After the Great Recession, in contrast, most central banks (the Bank of Japan being a notable exception) were content to prevent prices falling, and have not actively worked to make up lost output.
As a result, the recovery has been much weaker than in previous cycles, including the Depression, and monetary policy has taken longer to return to normal, leaving economies poorly prepared for the next recession.
Similarly, the Great Recession demonstrated the value of automatic fiscal stabilisers, but governments failed to seize the opportunity to link tax and benefits more closely to the business cycle.
Indeed, rules that have recently been adopted, such as Europe's fiscal compact, constrain rather than harness fiscal policy.
The Depression enabled radical change by discrediting untrammelled capitalism and the elites who supported it.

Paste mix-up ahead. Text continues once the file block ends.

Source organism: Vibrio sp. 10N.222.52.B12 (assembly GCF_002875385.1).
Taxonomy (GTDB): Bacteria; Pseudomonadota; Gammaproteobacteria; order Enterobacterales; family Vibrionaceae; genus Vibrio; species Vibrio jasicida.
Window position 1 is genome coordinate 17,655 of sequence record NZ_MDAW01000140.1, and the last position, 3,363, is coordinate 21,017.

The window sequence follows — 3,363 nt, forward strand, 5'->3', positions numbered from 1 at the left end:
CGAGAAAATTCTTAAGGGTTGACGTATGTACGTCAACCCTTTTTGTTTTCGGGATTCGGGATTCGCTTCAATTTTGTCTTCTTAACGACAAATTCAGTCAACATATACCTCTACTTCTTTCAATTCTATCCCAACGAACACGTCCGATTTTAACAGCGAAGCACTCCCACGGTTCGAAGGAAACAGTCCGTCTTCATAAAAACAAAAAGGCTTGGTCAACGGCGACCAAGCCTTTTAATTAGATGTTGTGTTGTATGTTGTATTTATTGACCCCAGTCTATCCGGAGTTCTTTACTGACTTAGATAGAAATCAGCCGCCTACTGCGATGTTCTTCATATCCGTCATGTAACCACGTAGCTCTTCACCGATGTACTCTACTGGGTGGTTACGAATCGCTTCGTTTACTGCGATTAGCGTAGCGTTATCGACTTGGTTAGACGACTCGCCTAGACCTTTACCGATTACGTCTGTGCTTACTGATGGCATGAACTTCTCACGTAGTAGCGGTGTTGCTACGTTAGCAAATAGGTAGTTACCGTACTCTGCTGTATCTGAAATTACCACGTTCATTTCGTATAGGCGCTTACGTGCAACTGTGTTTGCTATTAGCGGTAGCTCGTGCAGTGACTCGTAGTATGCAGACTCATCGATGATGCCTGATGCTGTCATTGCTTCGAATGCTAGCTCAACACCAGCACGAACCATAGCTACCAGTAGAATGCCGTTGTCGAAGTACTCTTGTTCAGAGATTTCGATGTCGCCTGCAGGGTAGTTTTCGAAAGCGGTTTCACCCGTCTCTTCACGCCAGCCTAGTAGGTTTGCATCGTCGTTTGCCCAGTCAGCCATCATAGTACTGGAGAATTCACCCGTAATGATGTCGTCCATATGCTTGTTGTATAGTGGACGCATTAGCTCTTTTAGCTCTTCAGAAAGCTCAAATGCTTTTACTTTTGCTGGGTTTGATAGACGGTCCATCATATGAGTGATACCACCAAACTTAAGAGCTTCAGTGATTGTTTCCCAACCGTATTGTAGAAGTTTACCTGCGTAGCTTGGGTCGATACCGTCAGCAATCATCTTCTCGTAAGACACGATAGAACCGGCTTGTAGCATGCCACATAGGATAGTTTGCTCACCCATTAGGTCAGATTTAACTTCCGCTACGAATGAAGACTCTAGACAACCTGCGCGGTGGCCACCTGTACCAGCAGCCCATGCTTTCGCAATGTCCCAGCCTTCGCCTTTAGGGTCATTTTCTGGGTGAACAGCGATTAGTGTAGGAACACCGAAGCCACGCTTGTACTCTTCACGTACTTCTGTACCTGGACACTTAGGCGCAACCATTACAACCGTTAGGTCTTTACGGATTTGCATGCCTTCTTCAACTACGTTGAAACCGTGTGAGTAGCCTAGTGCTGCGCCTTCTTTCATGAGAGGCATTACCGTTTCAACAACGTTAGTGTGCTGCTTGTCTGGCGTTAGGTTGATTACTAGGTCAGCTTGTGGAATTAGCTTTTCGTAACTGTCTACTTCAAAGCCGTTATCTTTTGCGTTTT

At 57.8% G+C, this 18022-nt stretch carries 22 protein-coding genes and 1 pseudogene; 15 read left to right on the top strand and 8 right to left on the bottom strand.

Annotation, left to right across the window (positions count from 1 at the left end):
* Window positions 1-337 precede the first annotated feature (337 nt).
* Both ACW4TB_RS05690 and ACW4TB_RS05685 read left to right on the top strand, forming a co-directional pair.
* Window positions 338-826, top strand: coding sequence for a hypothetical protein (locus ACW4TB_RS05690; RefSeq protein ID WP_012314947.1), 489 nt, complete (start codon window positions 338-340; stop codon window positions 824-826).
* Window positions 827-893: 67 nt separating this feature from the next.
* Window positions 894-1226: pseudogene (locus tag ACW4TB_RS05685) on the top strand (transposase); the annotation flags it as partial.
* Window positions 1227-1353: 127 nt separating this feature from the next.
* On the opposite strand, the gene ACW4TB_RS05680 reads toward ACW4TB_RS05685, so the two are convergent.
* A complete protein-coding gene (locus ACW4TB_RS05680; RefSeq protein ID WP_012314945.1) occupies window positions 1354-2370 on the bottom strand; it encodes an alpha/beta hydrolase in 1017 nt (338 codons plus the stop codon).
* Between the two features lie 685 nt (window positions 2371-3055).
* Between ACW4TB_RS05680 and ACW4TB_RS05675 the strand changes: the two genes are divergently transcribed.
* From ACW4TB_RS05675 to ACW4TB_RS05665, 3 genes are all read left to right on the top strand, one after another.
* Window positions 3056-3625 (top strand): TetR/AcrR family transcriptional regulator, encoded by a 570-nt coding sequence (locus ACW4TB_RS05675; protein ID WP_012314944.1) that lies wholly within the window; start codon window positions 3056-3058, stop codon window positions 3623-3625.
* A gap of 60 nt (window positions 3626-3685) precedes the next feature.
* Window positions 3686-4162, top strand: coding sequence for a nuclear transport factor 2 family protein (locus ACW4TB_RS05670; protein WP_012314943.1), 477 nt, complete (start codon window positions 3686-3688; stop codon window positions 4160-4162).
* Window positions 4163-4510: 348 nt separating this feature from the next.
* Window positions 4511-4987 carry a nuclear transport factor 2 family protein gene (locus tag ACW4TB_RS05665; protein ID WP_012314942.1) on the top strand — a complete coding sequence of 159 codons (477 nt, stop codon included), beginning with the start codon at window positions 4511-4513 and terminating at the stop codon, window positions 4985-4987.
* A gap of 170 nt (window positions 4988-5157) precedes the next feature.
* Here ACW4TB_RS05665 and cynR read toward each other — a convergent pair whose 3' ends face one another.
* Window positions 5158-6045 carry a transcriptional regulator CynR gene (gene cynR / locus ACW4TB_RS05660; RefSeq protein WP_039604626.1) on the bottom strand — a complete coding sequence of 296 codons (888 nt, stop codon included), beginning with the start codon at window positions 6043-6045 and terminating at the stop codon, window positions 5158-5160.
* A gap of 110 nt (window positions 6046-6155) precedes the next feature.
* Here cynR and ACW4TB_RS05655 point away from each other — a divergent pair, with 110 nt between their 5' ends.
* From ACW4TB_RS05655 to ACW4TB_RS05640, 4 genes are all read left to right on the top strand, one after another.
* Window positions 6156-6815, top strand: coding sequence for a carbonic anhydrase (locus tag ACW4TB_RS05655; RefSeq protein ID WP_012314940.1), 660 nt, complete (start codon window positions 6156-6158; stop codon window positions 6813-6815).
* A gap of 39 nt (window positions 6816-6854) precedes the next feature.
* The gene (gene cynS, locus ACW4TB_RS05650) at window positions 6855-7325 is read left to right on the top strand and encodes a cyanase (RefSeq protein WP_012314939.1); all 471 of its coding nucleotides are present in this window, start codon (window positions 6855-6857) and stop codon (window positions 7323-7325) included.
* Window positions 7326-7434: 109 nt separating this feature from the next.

That had dangerous side-effects: it also empowered fanatical and dangerous political outsiders.
Though financial and political elites were not spared a populist backlash after the Great Recession, they have largely kept their seat at the table, blocking the enactment of bolder reforms.
The success of the response to the downturn helped avoid some of the disasters of the 1930s.
But it also left the fundamentals of the system that produced the crisis unchanged.
Ten years on, the hopes of radical reform are all but dashed.
The sad upshot is that the global economy may have the opportunity to relearn the lessons of the past rather sooner than hoped.